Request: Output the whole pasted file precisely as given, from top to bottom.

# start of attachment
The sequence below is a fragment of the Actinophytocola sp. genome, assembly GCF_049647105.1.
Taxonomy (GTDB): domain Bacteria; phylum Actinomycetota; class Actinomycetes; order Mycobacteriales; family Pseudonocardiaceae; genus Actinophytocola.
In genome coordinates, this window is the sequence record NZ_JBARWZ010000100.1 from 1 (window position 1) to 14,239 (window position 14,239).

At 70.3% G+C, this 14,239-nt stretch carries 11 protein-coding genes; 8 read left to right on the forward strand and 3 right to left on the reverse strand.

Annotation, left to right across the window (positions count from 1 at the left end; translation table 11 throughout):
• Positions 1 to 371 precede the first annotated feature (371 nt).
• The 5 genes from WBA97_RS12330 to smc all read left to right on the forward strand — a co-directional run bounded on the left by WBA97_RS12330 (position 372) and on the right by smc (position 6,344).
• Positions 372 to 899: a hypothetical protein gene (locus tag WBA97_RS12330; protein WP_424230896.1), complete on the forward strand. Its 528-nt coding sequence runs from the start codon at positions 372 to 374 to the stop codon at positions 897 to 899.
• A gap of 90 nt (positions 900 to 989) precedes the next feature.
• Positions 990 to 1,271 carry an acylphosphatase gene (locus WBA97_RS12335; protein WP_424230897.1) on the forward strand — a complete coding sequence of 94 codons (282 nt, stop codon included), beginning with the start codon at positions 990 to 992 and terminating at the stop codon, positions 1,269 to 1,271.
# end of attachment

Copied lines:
The sequence below is a fragment of the Actinophytocola sp. genome, assembly GCF_049647105.1.
Taxonomy (GTDB): domain Bacteria; phylum Actinomycetota; class Actinomycetes; order Mycobacteriales; family Pseudonocardiaceae; genus Actinophytocola.
In genome coordinates, this window is the sequence record NZ_JBARWZ010000100.1 from 1 (window position 1) to 14,239 (window position 14,239).

At 70.3% G+C, this 14,239-nt stretch carries 11 protein-coding genes; 8 read left to right on the forward strand and 3 right to left on the reverse strand.

Annotation, left to right across the window (positions count from 1 at the left end; translation table 11 throughout):
• Positions 1 to 371 precede the first annotated feature (371 nt).
• The 5 genes from WBA97_RS12330 to smc all read left to right on the forward strand — a co-directional run bounded on the left by WBA97_RS12330 (position 372) and on the right by smc (position 6,344).
• Positions 372 to 899: a hypothetical protein gene (locus tag WBA97_RS12330; protein WP_424230896.1), complete on the forward strand. Its 528-nt coding sequence runs from the start codon at positions 372 to 374 to the stop codon at positions 897 to 899.
• A gap of 90 nt (positions 900 to 989) precedes the next feature.
• Positions 990 to 1,271 carry an acylphosphatase gene (locus WBA97_RS12335; protein WP_424230897.1) on the forward strand — a complete coding sequence of 94 codons (282 nt, stop codon included), beginning with the start codon at positions 990 to 992 and terminating at the stop codon, positions 1,269 to 1,271.